According to the lawsuit, S.U. started playing games on Roblox, and C.U.’s parents even rewarded her for good behavior by giving the girl Robux (the platform’s currency).

For Christmas in 2019, S.U. got an iPad, and then when the pandemic started in 2020, S.U. began spending more time online. Around this time, an 18-year-old man named Charles connected with her on Robox, and he asked her to download Discord. She agreed and over the next few months, just as S.U. was turning 11 years old, “Charles exploited and abused S.U. for months. He encouraged her to drink and take prescription drugs, and manipulated her, and then introduced her to several of his friends, who also manipulated, exploited, and abused S.U.”

Having discovered how easy it was to create a social media account, S.U. also set up Instagram and Snapchat accounts. And just as Charles began his attack, the lawsuit alleges that Instagram and Snap “started identifying and sending” harmful content to S.U. “in significantly higher volumes.” Around the same time, S.U. began “acting out and engaging in self-harming behavior.”

By July, S.U. and Charles no longer spoke, but she subsequently met a 22-year-old man named Matthew, who claimed that “he was a moderator for the Roblox game she was playing” and he could get her in-game privileges if she sent him the Robux that C.U.’s parents had given the girl. To get the money, Matthew created items and requested S.U. to pay well over their worth. He also lied and promised he would send S.U. Robux, too.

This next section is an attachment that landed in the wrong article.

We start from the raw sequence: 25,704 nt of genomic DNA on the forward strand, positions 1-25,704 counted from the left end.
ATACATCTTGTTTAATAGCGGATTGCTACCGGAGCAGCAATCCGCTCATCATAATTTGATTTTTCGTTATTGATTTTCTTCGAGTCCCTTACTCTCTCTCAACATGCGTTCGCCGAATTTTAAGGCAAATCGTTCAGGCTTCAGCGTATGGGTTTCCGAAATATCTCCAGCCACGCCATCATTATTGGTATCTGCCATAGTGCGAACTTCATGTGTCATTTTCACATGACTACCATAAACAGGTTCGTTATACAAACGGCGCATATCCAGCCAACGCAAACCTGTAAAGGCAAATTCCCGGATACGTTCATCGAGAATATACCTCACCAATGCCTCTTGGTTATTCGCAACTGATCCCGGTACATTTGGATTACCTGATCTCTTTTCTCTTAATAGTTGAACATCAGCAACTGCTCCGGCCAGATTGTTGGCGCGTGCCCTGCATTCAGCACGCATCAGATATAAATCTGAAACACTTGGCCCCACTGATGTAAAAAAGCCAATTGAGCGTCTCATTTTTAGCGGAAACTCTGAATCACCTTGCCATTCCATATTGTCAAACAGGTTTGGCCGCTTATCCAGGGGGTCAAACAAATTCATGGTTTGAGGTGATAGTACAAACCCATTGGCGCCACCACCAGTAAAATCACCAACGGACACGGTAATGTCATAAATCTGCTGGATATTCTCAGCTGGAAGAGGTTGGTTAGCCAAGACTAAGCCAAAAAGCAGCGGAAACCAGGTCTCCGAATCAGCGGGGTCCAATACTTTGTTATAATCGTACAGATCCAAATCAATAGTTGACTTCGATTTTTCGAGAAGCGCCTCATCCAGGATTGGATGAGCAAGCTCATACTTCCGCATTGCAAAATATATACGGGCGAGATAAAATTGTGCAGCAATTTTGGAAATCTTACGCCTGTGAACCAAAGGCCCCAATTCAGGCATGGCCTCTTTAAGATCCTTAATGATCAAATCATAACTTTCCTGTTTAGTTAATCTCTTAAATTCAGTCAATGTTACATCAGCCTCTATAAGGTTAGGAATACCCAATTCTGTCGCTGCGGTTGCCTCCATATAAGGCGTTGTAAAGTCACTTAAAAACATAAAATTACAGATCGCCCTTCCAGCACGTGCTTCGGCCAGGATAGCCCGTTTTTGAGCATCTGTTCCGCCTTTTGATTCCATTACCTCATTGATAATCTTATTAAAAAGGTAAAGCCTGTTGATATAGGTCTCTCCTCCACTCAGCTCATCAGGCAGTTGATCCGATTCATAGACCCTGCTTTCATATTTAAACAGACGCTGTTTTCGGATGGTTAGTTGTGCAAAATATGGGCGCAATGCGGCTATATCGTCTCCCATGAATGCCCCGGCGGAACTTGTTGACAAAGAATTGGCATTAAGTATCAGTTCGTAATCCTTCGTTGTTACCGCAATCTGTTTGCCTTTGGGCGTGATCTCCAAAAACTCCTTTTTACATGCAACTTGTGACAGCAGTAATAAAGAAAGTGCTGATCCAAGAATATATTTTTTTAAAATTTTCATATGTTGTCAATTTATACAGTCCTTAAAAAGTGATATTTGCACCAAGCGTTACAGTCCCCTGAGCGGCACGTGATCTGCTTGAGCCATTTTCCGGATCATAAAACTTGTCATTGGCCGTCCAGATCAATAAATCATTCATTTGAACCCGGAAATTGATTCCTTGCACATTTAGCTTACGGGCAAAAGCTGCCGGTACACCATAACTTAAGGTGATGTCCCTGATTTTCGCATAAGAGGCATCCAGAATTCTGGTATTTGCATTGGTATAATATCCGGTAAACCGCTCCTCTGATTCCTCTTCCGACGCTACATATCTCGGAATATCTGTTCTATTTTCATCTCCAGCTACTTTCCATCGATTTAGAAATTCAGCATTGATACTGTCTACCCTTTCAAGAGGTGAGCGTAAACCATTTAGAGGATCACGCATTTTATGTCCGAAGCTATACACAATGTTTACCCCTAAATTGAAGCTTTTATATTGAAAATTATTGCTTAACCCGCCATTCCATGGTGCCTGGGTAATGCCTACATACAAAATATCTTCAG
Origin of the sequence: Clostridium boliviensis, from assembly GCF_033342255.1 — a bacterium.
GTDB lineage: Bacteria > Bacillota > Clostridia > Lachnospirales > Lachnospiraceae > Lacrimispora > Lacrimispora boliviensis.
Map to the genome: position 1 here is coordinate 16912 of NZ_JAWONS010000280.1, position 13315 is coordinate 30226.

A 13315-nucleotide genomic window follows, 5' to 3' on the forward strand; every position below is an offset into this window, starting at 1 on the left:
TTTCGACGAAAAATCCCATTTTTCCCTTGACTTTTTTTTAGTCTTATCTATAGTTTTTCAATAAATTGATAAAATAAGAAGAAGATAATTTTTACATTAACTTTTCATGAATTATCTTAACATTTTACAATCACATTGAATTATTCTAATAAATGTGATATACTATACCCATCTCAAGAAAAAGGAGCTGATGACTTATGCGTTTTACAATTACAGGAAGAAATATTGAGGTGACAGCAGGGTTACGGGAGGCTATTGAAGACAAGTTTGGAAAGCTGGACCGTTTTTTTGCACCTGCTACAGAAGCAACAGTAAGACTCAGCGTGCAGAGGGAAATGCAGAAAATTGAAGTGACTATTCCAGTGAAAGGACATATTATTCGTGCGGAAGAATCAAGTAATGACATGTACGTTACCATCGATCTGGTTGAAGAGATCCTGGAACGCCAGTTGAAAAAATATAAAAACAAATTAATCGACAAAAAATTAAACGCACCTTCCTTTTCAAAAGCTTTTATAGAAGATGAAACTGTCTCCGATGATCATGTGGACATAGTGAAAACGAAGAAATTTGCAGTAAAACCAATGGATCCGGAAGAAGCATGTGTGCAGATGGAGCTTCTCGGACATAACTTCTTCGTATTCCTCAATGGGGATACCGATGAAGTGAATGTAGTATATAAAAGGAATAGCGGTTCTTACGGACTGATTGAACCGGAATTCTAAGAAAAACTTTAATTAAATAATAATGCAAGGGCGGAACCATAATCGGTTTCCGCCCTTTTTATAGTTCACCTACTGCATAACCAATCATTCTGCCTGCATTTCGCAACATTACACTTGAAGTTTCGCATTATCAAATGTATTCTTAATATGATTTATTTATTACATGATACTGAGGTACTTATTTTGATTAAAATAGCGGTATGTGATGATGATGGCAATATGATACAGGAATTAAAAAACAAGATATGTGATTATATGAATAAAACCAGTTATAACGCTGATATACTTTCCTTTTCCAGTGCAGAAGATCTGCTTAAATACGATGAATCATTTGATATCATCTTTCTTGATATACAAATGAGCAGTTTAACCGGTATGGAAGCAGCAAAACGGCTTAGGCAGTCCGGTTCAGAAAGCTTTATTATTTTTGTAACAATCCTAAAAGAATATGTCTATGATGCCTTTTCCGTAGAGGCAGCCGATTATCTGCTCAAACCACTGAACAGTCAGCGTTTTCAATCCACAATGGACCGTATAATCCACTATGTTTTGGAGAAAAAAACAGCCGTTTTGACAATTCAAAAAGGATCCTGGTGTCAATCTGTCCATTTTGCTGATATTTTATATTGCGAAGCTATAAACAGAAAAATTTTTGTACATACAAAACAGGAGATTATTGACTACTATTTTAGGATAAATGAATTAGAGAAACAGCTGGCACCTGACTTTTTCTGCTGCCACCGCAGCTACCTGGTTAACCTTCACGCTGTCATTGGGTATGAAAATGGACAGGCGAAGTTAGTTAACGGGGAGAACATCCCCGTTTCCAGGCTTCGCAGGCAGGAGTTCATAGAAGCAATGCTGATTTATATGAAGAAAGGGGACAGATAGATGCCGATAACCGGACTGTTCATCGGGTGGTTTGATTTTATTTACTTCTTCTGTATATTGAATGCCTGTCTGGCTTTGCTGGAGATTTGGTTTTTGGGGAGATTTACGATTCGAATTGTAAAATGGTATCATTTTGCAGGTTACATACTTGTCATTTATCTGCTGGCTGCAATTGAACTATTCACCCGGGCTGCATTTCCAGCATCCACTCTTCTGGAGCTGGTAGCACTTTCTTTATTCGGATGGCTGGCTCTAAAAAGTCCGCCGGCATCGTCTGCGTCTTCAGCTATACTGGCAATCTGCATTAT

Like Charles, Matthew invited S.U. to move things to Discord, and then Snapchat. Of the two, Snapchat proved more dangerous for S.U., the lawsuit alleges, as she began hiding evidence of her abuse in her “My Eyes Only” folder on Snapchat. The lawsuit describes this feature as the most harmful because it kept parents from discovering the photos. S.U. could conceal them in “a special tab within Snapchat itself that requires a passcode,” where “content cannot be recovered–even by Snap–without the correct passcode.” Eventually, these child sexual abuse materials were distributed for payment.

“My Eyes Only has no practical purpose or use, other than to hide potentially harmful content from parents and/or legal owners of the devices used to access Snap,” the lawsuit says. “In other words, it is useful only to minors and bad actors.”

S.U.’s first suicide attempts occurred in July and August 2020. For her 12th birthday in March 2021, S.U. planned her third attempt, and C.U. had to take S.U. out of school, as Child Protective Services investigated. No amount of counseling helped, and the lawsuit says this is the point when “things only got worse.”